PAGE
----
BODY TRAPS

BREAKING THE BINDS THAT KEEP YOU FROM FEELING GOOD ABOUT YOUR BODY

Rodin (Dean of Yale's Graduate School and head of a eating- disorder clinic at Yale) anatomizes women's obsessions with their bodies (with a nod to the occasional male fixation) and offers strategies for breaking these ``body traps.'' Women's concern with their appearance has never been more burdensome than now, Rodin says. This is partly because of the images of perfection incessantly imposed by the media; partly because of the seeming attainability of that perfection through new technology and rigid diet and health regimens; and partly because the new economic opportunities open to women have proved so unsettling to women and men alike that women feel compelled to be even more beautiful to compensate for their increased power. Rodin identifies several ``traps,'' or common forms of obsession—among them, shame at caring so much about ``trivial'' and ``superficial'' matters in the face of more serious global concerns; competition with and belittling of other women; overexercising; and food obsessions, diet mania, and eating disorders. Finally, there is ``The Success Trap,'' in which the woman who has succeeded in attaining a semblance of the ideal of culturally defined beauty dreads that her dramatic weight-loss can't be sustained, or feels bitter that a physical improvement can make such a difference in the way people treat her, or suffers from a sense that she's an imposter. Quizzes aid in targeting one's particular trap, and exercises suggest ways to break out of it. But personal transformation can only go so far, Rodin says; what's needed is for society to reshape its attitudes toward women's beauty. Less brilliant, perhaps, than Naomi Wolf's The Beauty Myth (1991), which covered similar territory—but more generally accessible and helpful.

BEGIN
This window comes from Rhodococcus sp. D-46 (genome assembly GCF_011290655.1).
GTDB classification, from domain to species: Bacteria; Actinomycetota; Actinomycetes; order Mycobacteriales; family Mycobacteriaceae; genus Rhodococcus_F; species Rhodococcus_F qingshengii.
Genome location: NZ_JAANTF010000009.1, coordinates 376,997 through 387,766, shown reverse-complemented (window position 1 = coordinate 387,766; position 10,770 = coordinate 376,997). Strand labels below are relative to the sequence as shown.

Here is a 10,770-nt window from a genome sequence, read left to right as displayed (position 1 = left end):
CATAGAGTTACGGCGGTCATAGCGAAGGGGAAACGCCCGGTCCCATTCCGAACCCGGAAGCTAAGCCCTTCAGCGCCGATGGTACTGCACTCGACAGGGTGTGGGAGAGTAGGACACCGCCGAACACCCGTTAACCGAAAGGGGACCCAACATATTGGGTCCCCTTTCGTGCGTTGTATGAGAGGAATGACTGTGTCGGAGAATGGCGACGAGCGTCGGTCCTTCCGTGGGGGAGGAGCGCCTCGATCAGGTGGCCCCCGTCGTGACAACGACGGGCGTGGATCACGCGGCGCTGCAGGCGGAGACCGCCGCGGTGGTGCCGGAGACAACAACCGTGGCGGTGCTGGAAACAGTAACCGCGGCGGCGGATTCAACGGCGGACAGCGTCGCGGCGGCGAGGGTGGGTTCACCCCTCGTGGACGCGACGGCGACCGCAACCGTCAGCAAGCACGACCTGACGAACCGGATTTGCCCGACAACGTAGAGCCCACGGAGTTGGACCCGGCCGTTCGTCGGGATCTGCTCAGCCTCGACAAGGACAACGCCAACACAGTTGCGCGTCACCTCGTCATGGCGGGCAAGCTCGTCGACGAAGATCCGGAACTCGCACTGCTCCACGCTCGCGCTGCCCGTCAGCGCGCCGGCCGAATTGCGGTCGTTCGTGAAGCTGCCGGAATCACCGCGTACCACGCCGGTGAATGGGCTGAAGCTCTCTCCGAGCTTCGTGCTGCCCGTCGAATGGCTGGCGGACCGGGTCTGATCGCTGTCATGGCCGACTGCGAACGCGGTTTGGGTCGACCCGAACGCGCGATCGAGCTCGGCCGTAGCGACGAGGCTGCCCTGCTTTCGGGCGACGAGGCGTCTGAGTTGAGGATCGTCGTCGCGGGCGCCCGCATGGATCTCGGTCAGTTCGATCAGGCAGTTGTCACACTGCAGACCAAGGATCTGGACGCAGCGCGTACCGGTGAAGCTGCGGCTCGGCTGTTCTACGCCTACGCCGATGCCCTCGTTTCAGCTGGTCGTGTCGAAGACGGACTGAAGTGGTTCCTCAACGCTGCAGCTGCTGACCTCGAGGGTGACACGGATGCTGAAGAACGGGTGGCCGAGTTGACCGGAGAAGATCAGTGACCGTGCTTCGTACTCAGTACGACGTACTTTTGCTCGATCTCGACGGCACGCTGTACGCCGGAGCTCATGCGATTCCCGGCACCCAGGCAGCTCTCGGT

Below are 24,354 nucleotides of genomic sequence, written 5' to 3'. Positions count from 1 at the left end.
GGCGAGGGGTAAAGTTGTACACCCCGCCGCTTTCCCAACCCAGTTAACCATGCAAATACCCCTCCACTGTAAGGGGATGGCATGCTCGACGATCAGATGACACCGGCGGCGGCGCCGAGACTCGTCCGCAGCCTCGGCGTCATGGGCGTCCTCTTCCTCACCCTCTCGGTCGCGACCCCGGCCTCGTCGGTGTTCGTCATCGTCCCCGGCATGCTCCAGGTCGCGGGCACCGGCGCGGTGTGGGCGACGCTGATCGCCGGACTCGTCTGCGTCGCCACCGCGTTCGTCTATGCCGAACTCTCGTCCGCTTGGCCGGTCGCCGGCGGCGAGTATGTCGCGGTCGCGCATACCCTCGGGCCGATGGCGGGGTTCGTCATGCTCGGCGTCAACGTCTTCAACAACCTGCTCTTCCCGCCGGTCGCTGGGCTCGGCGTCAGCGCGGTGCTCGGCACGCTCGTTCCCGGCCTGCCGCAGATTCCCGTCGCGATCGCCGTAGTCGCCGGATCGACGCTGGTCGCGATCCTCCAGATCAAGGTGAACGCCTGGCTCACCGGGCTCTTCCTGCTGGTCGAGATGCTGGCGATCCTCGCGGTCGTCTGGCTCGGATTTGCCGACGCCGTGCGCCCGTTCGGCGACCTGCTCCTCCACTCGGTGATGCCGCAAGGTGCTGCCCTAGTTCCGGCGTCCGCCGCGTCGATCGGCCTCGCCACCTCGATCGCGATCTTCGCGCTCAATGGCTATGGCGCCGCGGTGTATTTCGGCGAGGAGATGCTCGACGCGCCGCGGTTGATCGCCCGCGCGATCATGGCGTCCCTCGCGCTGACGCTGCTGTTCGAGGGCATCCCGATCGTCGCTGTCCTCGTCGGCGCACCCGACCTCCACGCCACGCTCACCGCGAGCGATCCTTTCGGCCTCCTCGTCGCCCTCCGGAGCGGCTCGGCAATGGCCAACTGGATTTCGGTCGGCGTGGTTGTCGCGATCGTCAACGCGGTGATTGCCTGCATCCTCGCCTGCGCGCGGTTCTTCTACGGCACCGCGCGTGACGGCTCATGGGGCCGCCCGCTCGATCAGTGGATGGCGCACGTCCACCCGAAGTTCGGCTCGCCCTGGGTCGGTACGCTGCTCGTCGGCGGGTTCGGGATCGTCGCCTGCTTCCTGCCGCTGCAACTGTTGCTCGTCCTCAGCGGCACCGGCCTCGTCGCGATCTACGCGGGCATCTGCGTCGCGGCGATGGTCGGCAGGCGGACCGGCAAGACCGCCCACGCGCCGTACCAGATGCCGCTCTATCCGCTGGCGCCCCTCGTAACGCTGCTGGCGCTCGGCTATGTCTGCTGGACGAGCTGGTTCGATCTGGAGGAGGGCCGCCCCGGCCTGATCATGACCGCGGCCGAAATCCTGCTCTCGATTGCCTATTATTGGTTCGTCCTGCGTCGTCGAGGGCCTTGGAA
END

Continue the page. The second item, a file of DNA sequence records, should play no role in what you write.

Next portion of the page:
Pub Date: June 18, 1992

ISBN: 0-688-08843-0

Page Count: 320

Publisher: Morrow/HarperCollins

Review Posted Online: May 20, 2010

Kirkus Reviews Issue: May 1, 1992

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The Stoics did much better with the much shorter Enchiridion.

THE LAWS OF HUMAN NATURE

A follow-on to the author’s garbled but popular 48 Laws of Power, promising that readers will learn how to win friends and influence people, to say nothing of outfoxing all those “toxic types” out in the world.